RAR331: Treatment of Childhood Nasopharyngeal Carcinoma with Neoadjuvant Chemotherapy and Concomitant Chemoradiotherapy


Solid Tumor : Nasopharyngeal carcinoma


Nasopharyngeal carcinoma is very rare in children. The nasopharynx is located in the upper part of the throat behind the nose. Air passes through it to the lungs and food passes through it as it is swallowed. An opening on each side of the nasopharynx leads in to an ear.

Because of the location of nasopharyngeal carcinoma, the tumor usually cannot be totally removed with surgery. When patients are diagnosed early and the tumor is small, the treatment is usually radiation therapy only. Patients with more advanced disease usually get chemotherapy and radiation therapy. These patients commonly have larger tumors, or cancer that has spread to the lymph nodes of the neck.

This study will involve the use of radiation therapy, chemotherapy, and chemoradiotherapy. Radiation therapy involves the use of high-energy x-rays or other types of radiation to kill cancer cells. Chemotherapy is the use of anti-cancer drugs to stop the growth of cancer cells. Chemoradiotherapy is chemotherapy given at the same time as radiation therapy.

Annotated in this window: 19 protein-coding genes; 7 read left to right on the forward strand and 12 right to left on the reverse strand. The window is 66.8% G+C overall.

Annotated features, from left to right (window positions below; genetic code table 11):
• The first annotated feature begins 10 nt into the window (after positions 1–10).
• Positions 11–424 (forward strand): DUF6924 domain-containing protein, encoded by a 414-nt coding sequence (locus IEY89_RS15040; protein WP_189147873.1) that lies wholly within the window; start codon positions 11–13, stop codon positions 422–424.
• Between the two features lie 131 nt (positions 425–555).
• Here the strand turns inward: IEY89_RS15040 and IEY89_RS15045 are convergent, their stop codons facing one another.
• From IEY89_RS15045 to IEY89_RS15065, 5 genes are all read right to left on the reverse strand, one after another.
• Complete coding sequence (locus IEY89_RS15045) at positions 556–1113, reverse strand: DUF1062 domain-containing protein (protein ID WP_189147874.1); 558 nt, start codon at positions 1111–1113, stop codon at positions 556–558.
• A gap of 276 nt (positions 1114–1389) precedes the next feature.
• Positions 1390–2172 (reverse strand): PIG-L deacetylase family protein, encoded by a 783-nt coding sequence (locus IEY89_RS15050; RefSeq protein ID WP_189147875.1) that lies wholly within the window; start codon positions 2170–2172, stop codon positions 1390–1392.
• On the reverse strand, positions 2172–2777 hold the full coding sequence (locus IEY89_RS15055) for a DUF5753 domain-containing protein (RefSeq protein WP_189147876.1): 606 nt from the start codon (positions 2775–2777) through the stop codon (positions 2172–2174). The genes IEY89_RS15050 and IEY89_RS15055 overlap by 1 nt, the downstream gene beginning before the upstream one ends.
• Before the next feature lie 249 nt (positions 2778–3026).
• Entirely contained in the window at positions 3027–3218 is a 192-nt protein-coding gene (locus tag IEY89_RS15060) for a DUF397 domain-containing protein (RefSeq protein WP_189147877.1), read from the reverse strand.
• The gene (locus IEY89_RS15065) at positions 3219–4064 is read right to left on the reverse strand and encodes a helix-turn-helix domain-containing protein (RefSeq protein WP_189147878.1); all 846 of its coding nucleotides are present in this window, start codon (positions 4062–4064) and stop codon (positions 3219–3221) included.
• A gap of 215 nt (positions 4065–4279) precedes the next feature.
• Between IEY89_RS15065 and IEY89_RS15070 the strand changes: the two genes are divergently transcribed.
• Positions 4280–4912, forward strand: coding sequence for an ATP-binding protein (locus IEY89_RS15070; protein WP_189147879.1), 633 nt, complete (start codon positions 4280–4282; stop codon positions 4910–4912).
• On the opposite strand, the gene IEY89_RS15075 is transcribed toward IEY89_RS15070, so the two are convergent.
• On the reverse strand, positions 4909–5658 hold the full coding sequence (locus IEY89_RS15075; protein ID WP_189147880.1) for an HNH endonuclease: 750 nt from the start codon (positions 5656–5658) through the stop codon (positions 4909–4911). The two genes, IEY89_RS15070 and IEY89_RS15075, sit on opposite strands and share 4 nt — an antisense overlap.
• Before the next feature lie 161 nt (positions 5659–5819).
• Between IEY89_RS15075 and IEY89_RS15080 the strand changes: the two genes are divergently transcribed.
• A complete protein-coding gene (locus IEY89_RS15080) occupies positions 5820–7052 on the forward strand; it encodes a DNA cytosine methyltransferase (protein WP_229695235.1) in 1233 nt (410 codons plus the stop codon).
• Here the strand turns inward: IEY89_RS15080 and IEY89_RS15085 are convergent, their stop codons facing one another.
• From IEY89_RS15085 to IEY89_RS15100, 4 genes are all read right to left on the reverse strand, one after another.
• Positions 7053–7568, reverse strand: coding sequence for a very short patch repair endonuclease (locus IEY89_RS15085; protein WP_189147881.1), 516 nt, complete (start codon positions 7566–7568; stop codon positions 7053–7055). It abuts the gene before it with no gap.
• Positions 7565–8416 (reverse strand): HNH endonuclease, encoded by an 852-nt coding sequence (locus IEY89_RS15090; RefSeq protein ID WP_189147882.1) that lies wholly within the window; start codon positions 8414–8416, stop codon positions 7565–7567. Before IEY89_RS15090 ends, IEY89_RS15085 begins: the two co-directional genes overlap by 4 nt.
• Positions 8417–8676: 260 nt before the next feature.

For the current eligibility status of this clinical study, referring physicians must contact St. Jude Children's Research Hospital at 1-866-2ST-JUDE  (1-866-278-5833).


Wayne Furman, MD
St. Jude Children’s Research Hospital
262 Danny Thomas Place
Memphis, TN 38105 USA
Voice: 1-888-226-4343 or 901-595-4055
Fax: 901-595-4011

Referring or consulting physicians only:

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The above information is intended to provide only a basic description about a research protocol that may be currently active at St. Jude. The details made available here may not be the most up-to-date information on protocols used by St. Jude. To receive full details about a protocol and its status and or use at St. Jude, a physician must contact St. Jude directly.